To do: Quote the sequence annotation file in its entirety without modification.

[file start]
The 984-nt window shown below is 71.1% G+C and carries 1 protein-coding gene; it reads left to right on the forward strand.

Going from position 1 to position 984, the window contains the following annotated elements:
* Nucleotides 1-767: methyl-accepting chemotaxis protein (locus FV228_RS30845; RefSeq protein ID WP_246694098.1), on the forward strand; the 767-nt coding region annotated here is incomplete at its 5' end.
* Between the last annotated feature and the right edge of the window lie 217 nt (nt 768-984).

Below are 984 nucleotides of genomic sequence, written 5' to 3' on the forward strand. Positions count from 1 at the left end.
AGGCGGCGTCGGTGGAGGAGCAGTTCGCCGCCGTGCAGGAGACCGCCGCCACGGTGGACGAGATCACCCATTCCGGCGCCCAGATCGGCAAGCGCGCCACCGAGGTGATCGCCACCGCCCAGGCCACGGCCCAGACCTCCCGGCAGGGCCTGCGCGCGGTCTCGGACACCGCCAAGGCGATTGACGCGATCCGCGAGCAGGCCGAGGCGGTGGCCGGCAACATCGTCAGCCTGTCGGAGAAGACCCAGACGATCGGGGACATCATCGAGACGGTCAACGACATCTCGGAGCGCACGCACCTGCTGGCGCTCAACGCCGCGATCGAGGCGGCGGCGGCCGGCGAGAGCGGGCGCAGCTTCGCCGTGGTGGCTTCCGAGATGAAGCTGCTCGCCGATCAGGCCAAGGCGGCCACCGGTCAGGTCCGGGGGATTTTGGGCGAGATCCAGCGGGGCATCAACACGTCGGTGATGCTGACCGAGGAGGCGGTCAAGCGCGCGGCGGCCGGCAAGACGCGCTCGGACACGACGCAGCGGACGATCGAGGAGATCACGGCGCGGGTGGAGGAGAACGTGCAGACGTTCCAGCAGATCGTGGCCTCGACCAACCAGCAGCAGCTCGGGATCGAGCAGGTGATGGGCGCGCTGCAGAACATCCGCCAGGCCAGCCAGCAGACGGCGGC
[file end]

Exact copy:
The 984-nt window shown below is 71.1% G+C and carries 1 protein-coding gene; it reads left to right on the forward strand.

Going from position 1 to position 984, the window contains the following annotated elements:
* Nucleotides 1-767: methyl-accepting chemotaxis protein (locus FV228_RS30845; RefSeq protein ID WP_246694098.1), on the forward strand; the 767-nt coding region annotated here is incomplete at its 5' end.
* Between the last annotated feature and the right edge of the window lie 217 nt (nt 768-984).

Below are 984 nucleotides of genomic sequence, written 5' to 3' on the forward strand. Positions count from 1 at the left end.
AGGCGGCGTCGGTGGAGGAGCAGTTCGCCGCCGTGCAGGAGACCGCCGCCACGGTGGACGAGATCACCCATTCCGGCGCCCAGATCGGCAAGCGCGCCACCGAGGTGATCGCCACCGCCCAGGCCACGGCCCAGACCTCCCGGCAGGGCCTGCGCGCGGTCTCGGACACCGCCAAGGCGATTGACGCGATCCGCGAGCAGGCCGAGGCGGTGGCCGGCAACATCGTCAGCCTGTCGGAGAAGACCCAGACGATCGGGGACATCATCGAGACGGTCAACGACATCTCGGAGCGCACGCACCTGCTGGCGCTCAACGCCGCGATCGAGGCGGCGGCGGCCGGCGAGAGCGGGCGCAGCTTCGCCGTGGTGGCTTCCGAGATGAAGCTGCTCGCCGATCAGGCCAAGGCGGCCACCGGTCAGGTCCGGGGGATTTTGGGCGAGATCCAGCGGGGCATCAACACGTCGGTGATGCTGACCGAGGAGGCGGTCAAGCGCGCGGCGGCCGGCAAGACGCGCTCGGACACGACGCAGCGGACGATCGAGGAGATCACGGCGCGGGTGGAGGAGAACGTGCAGACGTTCCAGCAGATCGTGGCCTCGACCAACCAGCAGCAGCTCGGGATCGAGCAGGTGATGGGCGCGCTGCAGAACATCCGCCAGGCCAGCCAGCAGACGGCGGC